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Clin Pharmacokinet. 1987 May;12(5):321-66.

Pharmacokinetic interactions of cimetidine 1987.

Abstract

The number of studies on drug interactions with cimetidine has increased at a rapid rate over the past 5 years, with many of the interactions being solely pharmacokinetic in origin. Very few studies have investigated the clinical relevance of such pharmacokinetic interactions by measuring pharmacodynamic responses or clinical endpoints. Apart from pharmacokinetic studies, invariably conducted in young, healthy subjects, there have been a large number of in vitro and in vivo animal studies, case reports, clinical observations and general reviews on the subject, which is tending to develop an industry of its own accord. Nevertheless, where specific mechanisms have been considered, these have undoubtedly increased our knowledge on the way in which humans eliminate xenobiotics. There is now sufficient information to predict the likelihood of a pharmacokinetic drug-drug interaction with cimetidine and to make specific clinical recommendations. Pharmacokinetic drug interactions with cimetidine occur at the sites of gastrointestinal absorption and elimination including metabolism and excretion. Cimetidine has been found to reduce the plasma concentrations of ketoconazole, indomethacin and chlorpromazine by reducing their absorption. In the case of ketoconazole the interaction was clinically important. Cimetidine does not inhibit conjugation mechanisms including glucuronidation, sulphation and acetylation, or deacetylation or ethanol dehydrogenation. It binds to the haem portion of cytochrome P-450 and is thus an inhibitor of phase I drug metabolism (i.e. hydroxylation, dealkylation). Although generally recognised as a nonspecific inhibitor of this type of metabolism, cimetidine does demonstrate some degree of specificity. To date, theophylline 8-oxidation, tolbutamide hydroxylation, ibuprofen hydroxylation, misonidazole demethylation, carbamazepine epoxidation, mexiletine oxidation and steroid hydroxylation have not been shown to be inhibited by cimetidine in humans but the metabolism of at least 30 other drugs is affected. Recent evidence indicates negligible effects of cimetidine on liver blood flow. Cimetidine reduces the renal clearance of drugs which are organic cations, by competing for active tubular secretion in the proximal tubule of the kidney, reducing the renal clearances of procainamide, ranitidine, triamterene, metformin, flecainide and the active metabolite N-acetylprocainamide. This previously unrecognised form of drug interaction with cimetidine may be clinically important for both parent drug, and metabolites which may be active.(ABSTRACT TRUNCATED AT 400 WORDS).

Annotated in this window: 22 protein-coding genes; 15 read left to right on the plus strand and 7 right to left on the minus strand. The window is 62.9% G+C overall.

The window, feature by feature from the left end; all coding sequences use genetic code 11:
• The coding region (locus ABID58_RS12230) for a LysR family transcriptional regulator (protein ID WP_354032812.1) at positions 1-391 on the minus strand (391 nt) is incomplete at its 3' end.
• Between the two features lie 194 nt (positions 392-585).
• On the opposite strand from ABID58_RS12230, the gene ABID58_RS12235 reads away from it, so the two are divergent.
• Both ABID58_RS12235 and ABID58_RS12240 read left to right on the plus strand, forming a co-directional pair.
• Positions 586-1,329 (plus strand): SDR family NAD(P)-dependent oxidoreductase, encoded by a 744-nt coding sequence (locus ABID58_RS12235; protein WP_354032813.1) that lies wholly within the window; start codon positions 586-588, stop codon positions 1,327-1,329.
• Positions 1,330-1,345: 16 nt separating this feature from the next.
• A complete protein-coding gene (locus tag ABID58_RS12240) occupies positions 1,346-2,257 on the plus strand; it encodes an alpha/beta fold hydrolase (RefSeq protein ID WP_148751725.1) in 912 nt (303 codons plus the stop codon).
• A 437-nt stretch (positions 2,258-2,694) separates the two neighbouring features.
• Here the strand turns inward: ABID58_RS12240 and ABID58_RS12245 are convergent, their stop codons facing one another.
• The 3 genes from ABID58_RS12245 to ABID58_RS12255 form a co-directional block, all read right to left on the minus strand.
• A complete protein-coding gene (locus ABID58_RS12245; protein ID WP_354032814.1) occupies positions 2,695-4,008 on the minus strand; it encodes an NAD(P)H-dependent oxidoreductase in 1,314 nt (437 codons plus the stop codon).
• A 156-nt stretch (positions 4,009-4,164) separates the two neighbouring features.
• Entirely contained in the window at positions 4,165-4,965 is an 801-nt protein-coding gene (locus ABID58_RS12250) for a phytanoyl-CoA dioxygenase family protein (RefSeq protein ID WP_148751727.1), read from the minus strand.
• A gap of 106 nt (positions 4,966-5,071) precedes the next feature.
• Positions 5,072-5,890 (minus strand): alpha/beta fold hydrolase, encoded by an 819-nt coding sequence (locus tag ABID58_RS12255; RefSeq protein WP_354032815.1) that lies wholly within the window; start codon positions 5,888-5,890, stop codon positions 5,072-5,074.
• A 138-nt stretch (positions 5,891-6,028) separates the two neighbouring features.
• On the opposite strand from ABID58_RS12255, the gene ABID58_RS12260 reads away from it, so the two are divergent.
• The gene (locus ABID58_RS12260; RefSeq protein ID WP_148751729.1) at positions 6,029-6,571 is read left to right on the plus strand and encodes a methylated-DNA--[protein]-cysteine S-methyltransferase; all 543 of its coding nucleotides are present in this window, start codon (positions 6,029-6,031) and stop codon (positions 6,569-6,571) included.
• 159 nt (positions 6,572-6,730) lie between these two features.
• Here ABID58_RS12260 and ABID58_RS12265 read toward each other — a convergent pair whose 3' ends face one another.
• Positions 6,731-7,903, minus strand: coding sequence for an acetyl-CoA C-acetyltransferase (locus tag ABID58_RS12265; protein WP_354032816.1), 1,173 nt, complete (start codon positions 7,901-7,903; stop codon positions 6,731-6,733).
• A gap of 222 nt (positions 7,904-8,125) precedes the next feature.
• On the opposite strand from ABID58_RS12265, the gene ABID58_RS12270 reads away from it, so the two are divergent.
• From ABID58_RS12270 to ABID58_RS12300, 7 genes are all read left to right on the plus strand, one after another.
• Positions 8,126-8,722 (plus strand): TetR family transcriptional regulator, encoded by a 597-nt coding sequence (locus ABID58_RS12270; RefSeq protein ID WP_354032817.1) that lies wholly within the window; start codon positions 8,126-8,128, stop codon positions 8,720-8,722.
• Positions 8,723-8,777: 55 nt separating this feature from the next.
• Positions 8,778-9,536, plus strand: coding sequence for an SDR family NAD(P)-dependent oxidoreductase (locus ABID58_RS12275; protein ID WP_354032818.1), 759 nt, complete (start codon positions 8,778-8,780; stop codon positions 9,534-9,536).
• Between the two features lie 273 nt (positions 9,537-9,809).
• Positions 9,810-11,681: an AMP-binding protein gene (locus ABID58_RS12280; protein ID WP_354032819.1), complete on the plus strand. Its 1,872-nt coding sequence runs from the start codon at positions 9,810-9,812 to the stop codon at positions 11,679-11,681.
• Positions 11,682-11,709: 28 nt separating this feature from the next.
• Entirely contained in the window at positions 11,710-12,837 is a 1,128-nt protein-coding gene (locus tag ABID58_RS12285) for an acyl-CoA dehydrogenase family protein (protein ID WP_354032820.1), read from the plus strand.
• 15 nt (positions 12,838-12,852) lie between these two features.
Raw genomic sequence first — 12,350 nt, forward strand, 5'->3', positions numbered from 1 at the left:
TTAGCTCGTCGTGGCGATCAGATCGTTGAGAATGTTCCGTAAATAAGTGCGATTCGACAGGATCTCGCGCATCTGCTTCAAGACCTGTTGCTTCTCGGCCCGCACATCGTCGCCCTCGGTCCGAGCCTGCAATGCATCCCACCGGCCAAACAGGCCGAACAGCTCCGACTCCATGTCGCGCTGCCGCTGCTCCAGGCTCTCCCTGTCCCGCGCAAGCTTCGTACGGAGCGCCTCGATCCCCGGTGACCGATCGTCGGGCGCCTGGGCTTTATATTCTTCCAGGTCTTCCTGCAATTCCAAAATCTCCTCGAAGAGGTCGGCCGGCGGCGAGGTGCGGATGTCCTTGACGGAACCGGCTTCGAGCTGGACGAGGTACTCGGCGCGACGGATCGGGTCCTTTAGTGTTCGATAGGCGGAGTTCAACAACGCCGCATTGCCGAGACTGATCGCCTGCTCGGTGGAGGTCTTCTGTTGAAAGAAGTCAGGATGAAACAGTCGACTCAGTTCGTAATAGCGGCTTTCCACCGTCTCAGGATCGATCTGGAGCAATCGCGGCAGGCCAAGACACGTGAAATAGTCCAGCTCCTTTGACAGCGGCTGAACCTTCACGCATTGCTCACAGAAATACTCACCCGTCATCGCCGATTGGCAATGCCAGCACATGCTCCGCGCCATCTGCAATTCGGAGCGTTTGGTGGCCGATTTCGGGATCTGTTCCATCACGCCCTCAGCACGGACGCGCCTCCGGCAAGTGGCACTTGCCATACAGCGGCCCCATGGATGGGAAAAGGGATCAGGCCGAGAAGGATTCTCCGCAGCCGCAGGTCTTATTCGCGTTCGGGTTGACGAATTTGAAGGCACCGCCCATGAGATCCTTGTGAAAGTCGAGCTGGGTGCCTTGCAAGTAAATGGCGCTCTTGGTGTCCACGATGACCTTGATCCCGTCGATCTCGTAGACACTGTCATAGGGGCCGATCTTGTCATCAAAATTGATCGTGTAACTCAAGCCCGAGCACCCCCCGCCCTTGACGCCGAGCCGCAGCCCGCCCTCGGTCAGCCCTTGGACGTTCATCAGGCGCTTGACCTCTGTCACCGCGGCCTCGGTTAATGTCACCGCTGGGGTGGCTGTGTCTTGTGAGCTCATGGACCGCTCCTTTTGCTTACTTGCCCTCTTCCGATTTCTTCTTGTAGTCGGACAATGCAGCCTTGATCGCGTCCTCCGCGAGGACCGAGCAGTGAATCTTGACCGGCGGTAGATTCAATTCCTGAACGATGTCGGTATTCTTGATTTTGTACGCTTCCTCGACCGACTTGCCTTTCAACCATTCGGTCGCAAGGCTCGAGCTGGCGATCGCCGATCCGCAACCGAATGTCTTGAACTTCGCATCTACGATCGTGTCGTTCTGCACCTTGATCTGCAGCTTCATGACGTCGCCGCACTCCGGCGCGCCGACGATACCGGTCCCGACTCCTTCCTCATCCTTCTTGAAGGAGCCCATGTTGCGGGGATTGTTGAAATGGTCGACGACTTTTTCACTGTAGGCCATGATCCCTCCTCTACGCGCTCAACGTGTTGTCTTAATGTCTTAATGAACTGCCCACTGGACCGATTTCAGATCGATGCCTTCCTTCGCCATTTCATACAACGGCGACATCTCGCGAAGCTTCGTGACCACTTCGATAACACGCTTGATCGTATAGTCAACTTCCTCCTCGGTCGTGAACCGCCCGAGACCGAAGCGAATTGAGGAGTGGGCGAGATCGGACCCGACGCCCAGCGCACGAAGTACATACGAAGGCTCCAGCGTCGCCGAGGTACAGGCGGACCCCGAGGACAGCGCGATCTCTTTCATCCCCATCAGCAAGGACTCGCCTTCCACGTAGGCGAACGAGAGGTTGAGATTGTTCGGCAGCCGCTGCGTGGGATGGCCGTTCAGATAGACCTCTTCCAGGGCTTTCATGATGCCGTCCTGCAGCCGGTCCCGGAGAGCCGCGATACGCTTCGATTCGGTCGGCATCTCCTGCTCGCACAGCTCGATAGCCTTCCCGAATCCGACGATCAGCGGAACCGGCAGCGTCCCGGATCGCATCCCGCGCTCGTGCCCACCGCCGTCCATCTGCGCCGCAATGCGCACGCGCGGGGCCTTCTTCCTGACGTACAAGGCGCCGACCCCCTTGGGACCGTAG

[Indexed for MEDLINE]

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